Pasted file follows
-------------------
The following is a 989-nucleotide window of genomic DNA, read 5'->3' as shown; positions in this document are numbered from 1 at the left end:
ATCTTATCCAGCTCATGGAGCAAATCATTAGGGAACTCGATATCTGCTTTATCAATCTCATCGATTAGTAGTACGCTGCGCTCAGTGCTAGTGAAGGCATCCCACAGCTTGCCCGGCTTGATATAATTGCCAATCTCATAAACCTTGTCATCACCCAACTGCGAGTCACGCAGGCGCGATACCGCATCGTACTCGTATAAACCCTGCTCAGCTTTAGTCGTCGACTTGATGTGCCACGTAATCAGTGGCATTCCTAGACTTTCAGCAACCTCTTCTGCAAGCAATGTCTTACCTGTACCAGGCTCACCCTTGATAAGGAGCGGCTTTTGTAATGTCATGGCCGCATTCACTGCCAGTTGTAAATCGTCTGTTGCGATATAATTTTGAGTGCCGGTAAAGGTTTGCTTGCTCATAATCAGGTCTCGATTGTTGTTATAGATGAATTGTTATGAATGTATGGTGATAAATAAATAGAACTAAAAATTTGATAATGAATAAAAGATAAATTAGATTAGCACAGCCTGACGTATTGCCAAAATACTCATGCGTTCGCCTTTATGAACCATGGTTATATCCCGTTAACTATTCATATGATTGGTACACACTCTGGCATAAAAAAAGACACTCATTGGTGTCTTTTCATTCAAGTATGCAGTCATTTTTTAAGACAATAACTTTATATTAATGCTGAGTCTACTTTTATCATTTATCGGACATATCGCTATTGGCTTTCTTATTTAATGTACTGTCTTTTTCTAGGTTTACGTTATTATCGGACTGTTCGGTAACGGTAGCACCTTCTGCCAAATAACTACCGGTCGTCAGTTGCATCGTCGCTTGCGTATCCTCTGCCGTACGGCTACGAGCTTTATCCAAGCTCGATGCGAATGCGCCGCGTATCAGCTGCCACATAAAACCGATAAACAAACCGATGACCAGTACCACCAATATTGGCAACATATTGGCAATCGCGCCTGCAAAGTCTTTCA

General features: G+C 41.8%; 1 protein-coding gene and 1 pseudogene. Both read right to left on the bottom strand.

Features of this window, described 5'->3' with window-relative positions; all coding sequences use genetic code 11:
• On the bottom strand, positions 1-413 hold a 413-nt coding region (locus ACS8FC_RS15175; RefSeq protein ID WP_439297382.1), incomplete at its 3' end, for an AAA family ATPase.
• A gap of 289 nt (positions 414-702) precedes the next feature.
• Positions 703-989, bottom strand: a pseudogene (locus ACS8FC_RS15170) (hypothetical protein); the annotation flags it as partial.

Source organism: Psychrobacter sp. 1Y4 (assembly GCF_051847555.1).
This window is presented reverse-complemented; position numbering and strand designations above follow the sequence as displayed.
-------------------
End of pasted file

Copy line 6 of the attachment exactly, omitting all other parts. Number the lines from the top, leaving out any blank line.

• A gap of 289 nt (positions 414-702) precedes the next feature.